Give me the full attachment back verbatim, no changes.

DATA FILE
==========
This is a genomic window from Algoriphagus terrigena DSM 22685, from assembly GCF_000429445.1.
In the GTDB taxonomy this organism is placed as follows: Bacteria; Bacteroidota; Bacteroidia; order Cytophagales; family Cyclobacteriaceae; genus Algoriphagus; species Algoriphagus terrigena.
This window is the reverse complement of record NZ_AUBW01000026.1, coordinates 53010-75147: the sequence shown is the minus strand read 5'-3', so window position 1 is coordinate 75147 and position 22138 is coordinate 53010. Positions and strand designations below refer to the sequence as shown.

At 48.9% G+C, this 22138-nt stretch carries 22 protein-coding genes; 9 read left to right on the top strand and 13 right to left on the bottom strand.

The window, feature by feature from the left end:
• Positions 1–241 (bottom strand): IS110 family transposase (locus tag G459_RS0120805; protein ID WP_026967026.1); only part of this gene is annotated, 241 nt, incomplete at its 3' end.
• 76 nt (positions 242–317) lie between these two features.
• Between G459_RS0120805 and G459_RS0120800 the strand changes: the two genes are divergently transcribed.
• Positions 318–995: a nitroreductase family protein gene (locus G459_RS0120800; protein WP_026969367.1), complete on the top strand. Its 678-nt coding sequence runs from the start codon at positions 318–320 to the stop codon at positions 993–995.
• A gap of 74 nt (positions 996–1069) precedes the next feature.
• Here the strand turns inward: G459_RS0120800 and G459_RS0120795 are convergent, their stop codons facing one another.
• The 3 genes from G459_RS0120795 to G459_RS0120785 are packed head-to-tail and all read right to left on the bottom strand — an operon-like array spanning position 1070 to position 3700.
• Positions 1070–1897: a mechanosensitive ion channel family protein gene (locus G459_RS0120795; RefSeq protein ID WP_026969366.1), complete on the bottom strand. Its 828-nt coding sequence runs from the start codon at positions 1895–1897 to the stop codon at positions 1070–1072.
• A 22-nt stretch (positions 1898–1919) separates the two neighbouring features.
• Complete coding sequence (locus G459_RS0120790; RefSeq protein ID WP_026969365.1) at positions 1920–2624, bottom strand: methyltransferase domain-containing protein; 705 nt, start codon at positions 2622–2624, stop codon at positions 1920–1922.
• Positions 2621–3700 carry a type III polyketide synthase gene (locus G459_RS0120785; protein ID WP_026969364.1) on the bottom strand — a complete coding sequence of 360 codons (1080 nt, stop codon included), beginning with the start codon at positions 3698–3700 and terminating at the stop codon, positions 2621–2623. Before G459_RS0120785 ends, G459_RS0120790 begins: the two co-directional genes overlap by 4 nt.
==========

This is a genomic window from Algoriphagus terrigena DSM 22685, from assembly GCF_000429445.1.
In the GTDB taxonomy this organism is placed as follows: Bacteria; Bacteroidota; Bacteroidia; order Cytophagales; family Cyclobacteriaceae; genus Algoriphagus; species Algoriphagus terrigena.
This window is the reverse complement of record NZ_AUBW01000026.1, coordinates 53010-75147: the sequence shown is the minus strand read 5'-3', so window position 1 is coordinate 75147 and position 22138 is coordinate 53010. Positions and strand designations below refer to the sequence as shown.

At 48.9% G+C, this 22138-nt stretch carries 22 protein-coding genes; 9 read left to right on the top strand and 13 right to left on the bottom strand.

The window, feature by feature from the left end:
• Positions 1–241 (bottom strand): IS110 family transposase (locus tag G459_RS0120805; protein ID WP_026967026.1); only part of this gene is annotated, 241 nt, incomplete at its 3' end.
• 76 nt (positions 242–317) lie between these two features.
• Between G459_RS0120805 and G459_RS0120800 the strand changes: the two genes are divergently transcribed.
• Positions 318–995: a nitroreductase family protein gene (locus G459_RS0120800; protein WP_026969367.1), complete on the top strand. Its 678-nt coding sequence runs from the start codon at positions 318–320 to the stop codon at positions 993–995.
• A gap of 74 nt (positions 996–1069) precedes the next feature.
• Here the strand turns inward: G459_RS0120800 and G459_RS0120795 are convergent, their stop codons facing one another.
• The 3 genes from G459_RS0120795 to G459_RS0120785 are packed head-to-tail and all read right to left on the bottom strand — an operon-like array spanning position 1070 to position 3700.
• Positions 1070–1897: a mechanosensitive ion channel family protein gene (locus G459_RS0120795; RefSeq protein ID WP_026969366.1), complete on the bottom strand. Its 828-nt coding sequence runs from the start codon at positions 1895–1897 to the stop codon at positions 1070–1072.
• A 22-nt stretch (positions 1898–1919) separates the two neighbouring features.
• Complete coding sequence (locus G459_RS0120790; RefSeq protein ID WP_026969365.1) at positions 1920–2624, bottom strand: methyltransferase domain-containing protein; 705 nt, start codon at positions 2622–2624, stop codon at positions 1920–1922.
• Positions 2621–3700 carry a type III polyketide synthase gene (locus G459_RS0120785; protein ID WP_026969364.1) on the bottom strand — a complete coding sequence of 360 codons (1080 nt, stop codon included), beginning with the start codon at positions 3698–3700 and terminating at the stop codon, positions 2621–2623. Before G459_RS0120785 ends, G459_RS0120790 begins: the two co-directional genes overlap by 4 nt.